perf by default is printing counters for events it thinks I care about. You can see all possible events with perf list. One chunk are performance counters from the armv8_cortex_a72 itself. There’s a lot of data here, like cache misses and bus access and stuff. I was interested in branch prediction, so
One small mystery; my program has 32-48 branch instructions executed. why is br_pred bigger than 48? Perhaps this has to do with speculative execution?
167 instructions in 1000ish cycles is not very good. I thought ARM was RISCy enough you could expect 1 instruction per cycle but in reality it’s way more complicated. The Cortex-A72 is a superscalar CPU with a 15 stage pipeline and can be running five instructions at once! But this is a very short program so maybe not the best test.
I did some quick tries with perf on CPU-bound jobs.
1.10 instructions / cycle: stress -c 1 -t 5:
0.94: zstd -19
0.44: zstd -3
Those last three are I/O intensive so probably not a great test.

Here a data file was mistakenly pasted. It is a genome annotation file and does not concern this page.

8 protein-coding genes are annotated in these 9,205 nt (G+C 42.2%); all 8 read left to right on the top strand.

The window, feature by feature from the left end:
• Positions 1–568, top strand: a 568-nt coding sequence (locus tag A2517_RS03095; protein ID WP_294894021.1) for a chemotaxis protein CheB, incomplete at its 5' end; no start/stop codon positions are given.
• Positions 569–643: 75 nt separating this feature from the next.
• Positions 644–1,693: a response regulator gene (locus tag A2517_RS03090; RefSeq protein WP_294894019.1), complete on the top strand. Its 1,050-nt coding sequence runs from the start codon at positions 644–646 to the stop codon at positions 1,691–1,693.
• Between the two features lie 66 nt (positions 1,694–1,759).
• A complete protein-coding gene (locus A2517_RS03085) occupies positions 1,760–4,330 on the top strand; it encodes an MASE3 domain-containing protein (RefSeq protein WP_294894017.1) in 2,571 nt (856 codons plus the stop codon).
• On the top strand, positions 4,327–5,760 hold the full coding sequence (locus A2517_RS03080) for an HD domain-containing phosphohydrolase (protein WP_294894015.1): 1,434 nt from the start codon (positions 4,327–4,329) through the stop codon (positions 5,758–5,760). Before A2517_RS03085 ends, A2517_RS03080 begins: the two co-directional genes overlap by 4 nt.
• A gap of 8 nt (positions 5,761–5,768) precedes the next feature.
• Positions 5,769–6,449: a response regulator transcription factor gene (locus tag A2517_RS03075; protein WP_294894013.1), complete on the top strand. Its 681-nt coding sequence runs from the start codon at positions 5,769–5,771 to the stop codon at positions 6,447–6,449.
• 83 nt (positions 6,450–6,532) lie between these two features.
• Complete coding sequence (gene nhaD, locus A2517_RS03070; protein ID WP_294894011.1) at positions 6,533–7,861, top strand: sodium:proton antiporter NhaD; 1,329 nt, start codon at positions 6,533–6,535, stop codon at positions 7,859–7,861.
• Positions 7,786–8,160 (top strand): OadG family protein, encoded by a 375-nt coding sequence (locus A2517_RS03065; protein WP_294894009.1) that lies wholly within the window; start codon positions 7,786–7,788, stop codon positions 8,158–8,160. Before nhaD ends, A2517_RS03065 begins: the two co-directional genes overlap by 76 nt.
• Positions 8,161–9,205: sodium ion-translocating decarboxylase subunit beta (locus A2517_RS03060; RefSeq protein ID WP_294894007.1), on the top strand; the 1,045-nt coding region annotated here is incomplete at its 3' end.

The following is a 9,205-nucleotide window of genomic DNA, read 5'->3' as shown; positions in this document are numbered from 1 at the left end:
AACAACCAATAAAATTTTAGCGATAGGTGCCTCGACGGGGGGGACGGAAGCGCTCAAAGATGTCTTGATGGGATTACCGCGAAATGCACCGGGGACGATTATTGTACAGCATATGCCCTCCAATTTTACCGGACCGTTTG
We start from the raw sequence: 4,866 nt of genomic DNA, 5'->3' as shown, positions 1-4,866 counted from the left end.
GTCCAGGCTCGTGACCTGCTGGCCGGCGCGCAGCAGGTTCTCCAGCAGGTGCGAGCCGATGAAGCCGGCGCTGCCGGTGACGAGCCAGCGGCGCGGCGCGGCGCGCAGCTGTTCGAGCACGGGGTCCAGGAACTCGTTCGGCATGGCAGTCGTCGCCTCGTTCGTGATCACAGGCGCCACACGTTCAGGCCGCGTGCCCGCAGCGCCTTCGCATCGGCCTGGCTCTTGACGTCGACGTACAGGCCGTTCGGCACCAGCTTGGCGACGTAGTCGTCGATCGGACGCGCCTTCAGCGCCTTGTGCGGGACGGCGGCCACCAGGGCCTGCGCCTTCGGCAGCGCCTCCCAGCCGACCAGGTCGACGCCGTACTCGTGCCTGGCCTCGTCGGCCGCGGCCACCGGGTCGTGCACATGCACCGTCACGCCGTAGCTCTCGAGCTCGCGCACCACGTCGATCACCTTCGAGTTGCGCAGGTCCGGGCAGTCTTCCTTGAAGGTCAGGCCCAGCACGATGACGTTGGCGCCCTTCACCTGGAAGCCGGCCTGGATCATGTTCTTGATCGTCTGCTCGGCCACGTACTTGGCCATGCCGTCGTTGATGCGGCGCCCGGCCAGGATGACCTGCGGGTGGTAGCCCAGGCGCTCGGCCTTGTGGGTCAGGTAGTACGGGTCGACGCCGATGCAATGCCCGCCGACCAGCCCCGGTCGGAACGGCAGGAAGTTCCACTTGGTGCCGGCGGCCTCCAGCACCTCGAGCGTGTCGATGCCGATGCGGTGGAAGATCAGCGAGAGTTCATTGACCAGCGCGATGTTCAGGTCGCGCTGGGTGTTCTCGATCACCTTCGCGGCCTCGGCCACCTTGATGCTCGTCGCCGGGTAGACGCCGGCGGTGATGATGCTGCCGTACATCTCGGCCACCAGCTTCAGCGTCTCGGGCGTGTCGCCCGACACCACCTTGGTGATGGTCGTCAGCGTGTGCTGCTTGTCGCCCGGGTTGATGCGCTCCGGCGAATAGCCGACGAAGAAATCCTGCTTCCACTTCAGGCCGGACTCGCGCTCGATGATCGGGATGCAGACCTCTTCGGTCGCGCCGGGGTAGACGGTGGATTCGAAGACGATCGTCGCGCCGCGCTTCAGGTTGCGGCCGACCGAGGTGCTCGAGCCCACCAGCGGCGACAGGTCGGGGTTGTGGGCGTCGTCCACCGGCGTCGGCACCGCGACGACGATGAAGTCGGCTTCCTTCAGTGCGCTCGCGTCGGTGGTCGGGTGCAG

This blog post on performance tuning demonstrates 2.053 instructions / cycle for matrix multiplication. It also says “In scientific code with a mix of integer and floating point operations, an IPC of 2 is a good starting goal.”
Learning all this reminds me how complex micro-optimization is. Particularly for C code; you’re having to not only predict what the CPU is doing but also what the C optimizer is capable of emitting. I’d naively thought programming in assembly would make it easier to get some highly optimized code for things but I’m quickly discovering it’s so complex you probably get better results letting a compiler do the real work.
California has its own electricity grid, roughly independent from other states. The California ISO that runs it has an excellent dashboard (and mobile app) showing grid status, predicted demand, the march towards renewable energy, etc. It’s very well done, I think a response to the chaos around the year 2000 when we didn’t have enough electricity for the state.
There’s two datasets: graphed in teal and purple respectively. Teal is more or less actual power. Dashed line is forecast capacity; it fluctuates mostly with solar. The faint dotted line is forecast demand; it fluctuates mostly with air conditioning need and evening home demand. What this is showing us is that towards late afternoon on 9/4, 9/5, and 9/6 we’re going to have a little more demand than supply. That’s not a catastrophe; CAISO can buy power from other states, at least assuming any is available.